I've been a Dave Barry fan since I was a kid, and his annual Year in Review is always worth a read.
Here it is.
29 December 2009
26 December 2009
25 December 2009
23 December 2009
I have traveled a lot over the last month and thought I would use this edition to do some reviews. Not sure if anyone cares but me.
We enjoyed our time with my wife's family on our recent trip to California. I am very happy to staying home for Christmas. If you happen to be traveling, this phrase is for you. Otherwise you may use it on others.
Phonetic with emphasis on bold syllable
Have a good trip!
Angelo's 2: We had a fantastic breakfast at this old-looking restaurant in Garden Grove. A ton of food, including some delicious huevos rancheros, at a great price.
Yardhouse: On our last night in Cali we ate here with Lacy's family. Half-priced appetizers during Monday Night Football made for a perfect meal, including some of the best chicken tenders that I have ever had.
Point Loma Seafood: One of our favorite places to eat in San Diego. Delicious fish tacos and great clam chowder, with fish fresh off the boats.
Cafe Rio: I would have a real problem if we had one of these in Gainesville, but it would be worth the problem. The steak burrito, enchilada-style is something I always go for whenever I am in Utah.
In-n-Out: Seems like something you either love or hate. More lovers than haters out there, and I am a lover. Somehow they ended up on this list, but I think my twice-annual trips are probably okay.
Olive Garden: I mention it here because their Lasagna Fritta is deliciosa.
Waffle House: You can't beat the Waffle House after midnight. Everyone should go at least once in their life. Atlanta is a great place.
Expedition: We rented one and it had plenty of room and a nifty electric third row, but I prefer the handling of our Honda Odyssey.
Camaro: The rental version is the less-powered V6 model, but it still looks pretty cool. It handled pretty well, but the small greenhouse puts a serious damper on visibility. I especially liked the fat steering wheel.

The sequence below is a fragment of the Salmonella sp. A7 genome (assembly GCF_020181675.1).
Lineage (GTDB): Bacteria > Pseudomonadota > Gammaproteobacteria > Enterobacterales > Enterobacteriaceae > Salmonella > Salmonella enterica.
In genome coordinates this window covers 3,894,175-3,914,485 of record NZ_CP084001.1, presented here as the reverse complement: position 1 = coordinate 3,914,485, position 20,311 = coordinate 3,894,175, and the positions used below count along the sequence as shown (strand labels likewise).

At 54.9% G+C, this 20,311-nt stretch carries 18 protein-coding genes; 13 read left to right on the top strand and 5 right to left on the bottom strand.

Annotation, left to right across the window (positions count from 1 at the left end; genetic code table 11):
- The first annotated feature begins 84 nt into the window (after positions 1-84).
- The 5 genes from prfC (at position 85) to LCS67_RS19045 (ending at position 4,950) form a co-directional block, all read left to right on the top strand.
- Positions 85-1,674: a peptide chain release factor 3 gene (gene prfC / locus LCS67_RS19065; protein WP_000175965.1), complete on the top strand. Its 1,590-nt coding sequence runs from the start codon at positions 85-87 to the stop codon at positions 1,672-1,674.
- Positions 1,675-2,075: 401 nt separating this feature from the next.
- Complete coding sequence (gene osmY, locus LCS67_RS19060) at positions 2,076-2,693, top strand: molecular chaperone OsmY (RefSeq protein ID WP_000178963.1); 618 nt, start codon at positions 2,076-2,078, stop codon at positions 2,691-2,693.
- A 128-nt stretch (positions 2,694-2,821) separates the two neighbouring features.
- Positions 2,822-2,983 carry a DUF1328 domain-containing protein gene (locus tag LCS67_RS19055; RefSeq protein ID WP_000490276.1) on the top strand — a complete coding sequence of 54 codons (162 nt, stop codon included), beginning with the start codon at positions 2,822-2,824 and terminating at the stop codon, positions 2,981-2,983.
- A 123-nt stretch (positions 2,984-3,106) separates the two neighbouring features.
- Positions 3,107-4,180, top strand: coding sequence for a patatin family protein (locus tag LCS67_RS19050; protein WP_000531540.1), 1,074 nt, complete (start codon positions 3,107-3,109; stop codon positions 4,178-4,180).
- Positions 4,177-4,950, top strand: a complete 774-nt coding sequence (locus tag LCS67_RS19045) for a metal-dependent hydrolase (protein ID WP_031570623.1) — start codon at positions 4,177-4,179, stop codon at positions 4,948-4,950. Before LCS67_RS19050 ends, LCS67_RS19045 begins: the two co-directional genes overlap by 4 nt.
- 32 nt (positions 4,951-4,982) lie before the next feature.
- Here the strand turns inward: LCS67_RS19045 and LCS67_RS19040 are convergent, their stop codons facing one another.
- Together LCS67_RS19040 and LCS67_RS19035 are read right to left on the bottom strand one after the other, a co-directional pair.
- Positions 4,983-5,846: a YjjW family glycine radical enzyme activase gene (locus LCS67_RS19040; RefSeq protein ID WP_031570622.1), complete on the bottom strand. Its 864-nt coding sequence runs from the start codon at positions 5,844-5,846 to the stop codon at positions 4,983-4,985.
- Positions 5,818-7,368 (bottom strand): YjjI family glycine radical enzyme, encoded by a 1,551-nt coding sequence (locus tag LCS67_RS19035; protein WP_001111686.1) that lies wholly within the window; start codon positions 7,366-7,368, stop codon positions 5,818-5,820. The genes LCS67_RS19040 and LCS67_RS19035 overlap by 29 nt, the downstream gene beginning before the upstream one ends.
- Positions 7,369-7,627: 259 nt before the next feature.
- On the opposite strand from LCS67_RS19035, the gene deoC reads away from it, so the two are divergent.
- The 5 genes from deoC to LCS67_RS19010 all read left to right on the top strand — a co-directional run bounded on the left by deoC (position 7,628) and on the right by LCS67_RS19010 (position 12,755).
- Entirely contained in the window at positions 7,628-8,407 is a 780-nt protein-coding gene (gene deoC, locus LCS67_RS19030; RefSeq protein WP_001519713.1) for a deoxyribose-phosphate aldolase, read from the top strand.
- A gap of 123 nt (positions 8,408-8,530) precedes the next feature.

Disneyland: This was my first time. Just as fun as Disneyworld, with it's own charm. The major difference is how small the castle is and how close the park is to the urban areas.
Sea World San Diego: Just like Sea World Orlando with better weather. You can't help but be amazed by the size and speed of the orcas. It made my jaw drop, even though I've seen it before. The sea lion show was disappointing for all its filler. I'd rather just see the animals performing.
World of Coca-Cola- Pretty fun place to pass the time in Atlanta. You can taste some disgusting Coke-produced soda from around the world, and some good ones as well.
Link of the Day
Enjoy some of the signs that have been photographed around the world.
21 December 2009
It is a huge mistake to assume that those who do not support cap-and-trade and carbon offsets are somehow in favor of destructive environmental change. Many simply believe that there are better and less injurious ways to improve environmental conditions.
Bjorn Lomborg is not a global warming denier, but he is not in favor of the current remedies advocated by the many of today's leaders. His reasoning is sound-
Over the last several centuries, the world economy has exploded and the
human condition has improved immeasurably because of cheap fossil fuels; we're
not going to end that connection in just a few decades. Just before the summit
convened, political leaders from a number of major nations were lauded for
announcing carbon-reduction targets that are in fact economically, technically,
and politically impossible to achieve. We saw the same thing at the 1992 "Earth
Summit" in Rio de Janeiro and then again a decade later in Kyoto. And just like
the promises made back then, the vows being made now in Copenhagen are sure to be broken by future administrations. Pretending otherwise is fraudulent.
Of course, that last sentence is not surprising. Politicians are not typically concerned with the ultimate consequences of their short-term thinking. Lomborg also looks at what issues are of real concern to individuals that are most vulnerable to climate variation. Read the article for more.
I'm not happy with the health care bill that is taking shape in Congress. The Wall Street Journal has some excellent criticism here. This post discusses elements of the proposals that may in fact be unconstitutional.
I'll be honest, I only skimmed that second link. It's late, and I'm tired, in addition to not being a lawyer. I'll try to read it tomorrow.
Who wants these bills? Really?
19 December 2009